The OSI Network Management model is a model for Network and System Administrators to understand the major functions of network management systems. In this model, there are 5 areas’ of functions which is also known as FCAPS.
The aim of the model is for Network and System Administrators to understand a number of issues and aspects. These include:
- Fault management and recovery
- Configuration and change management
- Accounting User Management
- Performance Management
- Security Management
- Application support
- Integration and Migration
- Planning for growth and acquisitions
In Fault Management, the aim is to recognise, isolate and correct, and log faults on the network. As System and Network Administrator, it is your duty to put in place monitoring tools so you are alerted to when faults exist. For example, you want to be alerted when a critical service goes down on the network. If there is a fault, you have to test, fix, update, and repair any faults that occur on the network.
On of the main issues which causes a system to fault is someone changes a configuration setting. Configuration management facilitates the control of any system configuration both on the hardware and software side. It is important that you record all configuration changes such as what has been changed, why and who did the change; and document system configuration standards. If a fault does arise (it may not be instantly, but a couple of months later), you can track who completed the configuration change.
Accounting Management is concerned with aspects of the system users. It mainly focuses on charging and billing users for services, and regulating service use.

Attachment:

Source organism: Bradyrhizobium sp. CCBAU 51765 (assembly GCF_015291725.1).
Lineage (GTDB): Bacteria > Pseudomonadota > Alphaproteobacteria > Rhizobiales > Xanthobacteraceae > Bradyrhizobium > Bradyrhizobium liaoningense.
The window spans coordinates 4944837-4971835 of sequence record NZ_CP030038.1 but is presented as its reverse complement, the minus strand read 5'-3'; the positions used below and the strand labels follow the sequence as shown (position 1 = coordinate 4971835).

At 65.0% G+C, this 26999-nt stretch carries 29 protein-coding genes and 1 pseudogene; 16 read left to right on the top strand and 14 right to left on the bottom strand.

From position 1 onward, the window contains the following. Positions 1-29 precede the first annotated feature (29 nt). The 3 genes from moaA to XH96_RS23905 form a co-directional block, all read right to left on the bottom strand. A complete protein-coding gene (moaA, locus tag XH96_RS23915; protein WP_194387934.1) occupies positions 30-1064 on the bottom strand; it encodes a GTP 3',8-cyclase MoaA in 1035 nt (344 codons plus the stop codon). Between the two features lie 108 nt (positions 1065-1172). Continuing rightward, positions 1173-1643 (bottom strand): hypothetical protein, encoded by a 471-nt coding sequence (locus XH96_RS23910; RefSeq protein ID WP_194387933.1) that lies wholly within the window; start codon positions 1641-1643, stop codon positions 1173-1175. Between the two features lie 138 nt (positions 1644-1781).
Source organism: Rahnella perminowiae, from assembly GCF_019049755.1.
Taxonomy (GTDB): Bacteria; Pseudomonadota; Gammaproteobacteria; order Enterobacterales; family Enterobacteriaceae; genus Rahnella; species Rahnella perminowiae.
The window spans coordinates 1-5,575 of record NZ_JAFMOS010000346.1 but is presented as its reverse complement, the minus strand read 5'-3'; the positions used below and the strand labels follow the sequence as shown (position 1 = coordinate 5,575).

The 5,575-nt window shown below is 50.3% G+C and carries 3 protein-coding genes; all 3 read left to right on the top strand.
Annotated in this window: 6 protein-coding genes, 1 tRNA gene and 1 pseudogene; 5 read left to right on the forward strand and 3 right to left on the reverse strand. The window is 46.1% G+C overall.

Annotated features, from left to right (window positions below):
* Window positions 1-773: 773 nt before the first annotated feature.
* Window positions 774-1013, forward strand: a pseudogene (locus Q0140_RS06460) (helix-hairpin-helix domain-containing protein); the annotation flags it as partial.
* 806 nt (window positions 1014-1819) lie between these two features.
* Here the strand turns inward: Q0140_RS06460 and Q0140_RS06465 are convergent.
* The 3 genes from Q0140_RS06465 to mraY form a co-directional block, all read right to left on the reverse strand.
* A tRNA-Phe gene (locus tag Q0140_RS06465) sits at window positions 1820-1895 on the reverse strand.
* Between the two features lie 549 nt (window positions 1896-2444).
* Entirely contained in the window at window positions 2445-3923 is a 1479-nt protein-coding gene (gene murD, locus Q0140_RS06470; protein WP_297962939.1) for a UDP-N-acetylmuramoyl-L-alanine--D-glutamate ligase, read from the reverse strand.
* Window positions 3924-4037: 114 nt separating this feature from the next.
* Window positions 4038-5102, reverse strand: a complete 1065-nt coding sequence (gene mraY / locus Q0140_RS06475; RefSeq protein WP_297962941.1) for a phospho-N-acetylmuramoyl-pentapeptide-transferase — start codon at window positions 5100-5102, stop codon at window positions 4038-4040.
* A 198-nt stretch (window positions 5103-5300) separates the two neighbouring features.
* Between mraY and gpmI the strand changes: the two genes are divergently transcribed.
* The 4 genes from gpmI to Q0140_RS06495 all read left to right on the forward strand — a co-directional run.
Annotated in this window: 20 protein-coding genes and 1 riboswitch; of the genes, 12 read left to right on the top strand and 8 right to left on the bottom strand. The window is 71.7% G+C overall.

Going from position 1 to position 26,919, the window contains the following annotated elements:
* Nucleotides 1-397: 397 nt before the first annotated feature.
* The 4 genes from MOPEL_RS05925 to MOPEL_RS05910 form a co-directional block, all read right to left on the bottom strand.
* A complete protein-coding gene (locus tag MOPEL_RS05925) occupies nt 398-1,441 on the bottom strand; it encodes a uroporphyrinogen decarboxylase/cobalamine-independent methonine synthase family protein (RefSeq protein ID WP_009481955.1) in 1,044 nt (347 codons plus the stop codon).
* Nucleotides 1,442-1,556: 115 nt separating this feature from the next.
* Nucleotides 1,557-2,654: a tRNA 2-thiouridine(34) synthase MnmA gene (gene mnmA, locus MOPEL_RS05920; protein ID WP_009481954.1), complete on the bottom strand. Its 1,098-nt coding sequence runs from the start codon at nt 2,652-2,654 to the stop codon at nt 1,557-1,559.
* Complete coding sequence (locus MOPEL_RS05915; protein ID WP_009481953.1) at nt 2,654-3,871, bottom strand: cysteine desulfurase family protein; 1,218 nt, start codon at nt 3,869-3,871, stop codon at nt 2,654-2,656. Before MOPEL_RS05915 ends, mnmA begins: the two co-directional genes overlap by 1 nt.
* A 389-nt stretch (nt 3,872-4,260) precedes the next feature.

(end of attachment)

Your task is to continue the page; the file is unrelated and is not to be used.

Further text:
For example, some organisations charge its users or departments on:
- Disk space
- Application and Software use
Therefore, it is important to implement ways to properly charge use of IT facilities.
Performance Management involves analysing your network and gather information so that you can prepare it for the future. The performance of a network varies all the time. Most organisations find that the internet is very slow during lunch as many of the staff is browsing the internet, yet in the morning, it will be super quick.
Not only this; but the performance of the network must meet the users and organisations desires. The network and systems services must be available, the speed must be efficient, their must not be bottlenecks and the network should never be used to its maximum capacity for prolonged period of times.
System and Network Administrators must actively monitor the network performance to ensure problems do not occur.
Security management is important as you control user access to network resources. Without it, your network will be exposed, as well as all the information and document it contains. As a Network and System Administrator, you are to address network authentication and security auditing to detect and prevent network sabotage, abuse and to prevent unauthorised access.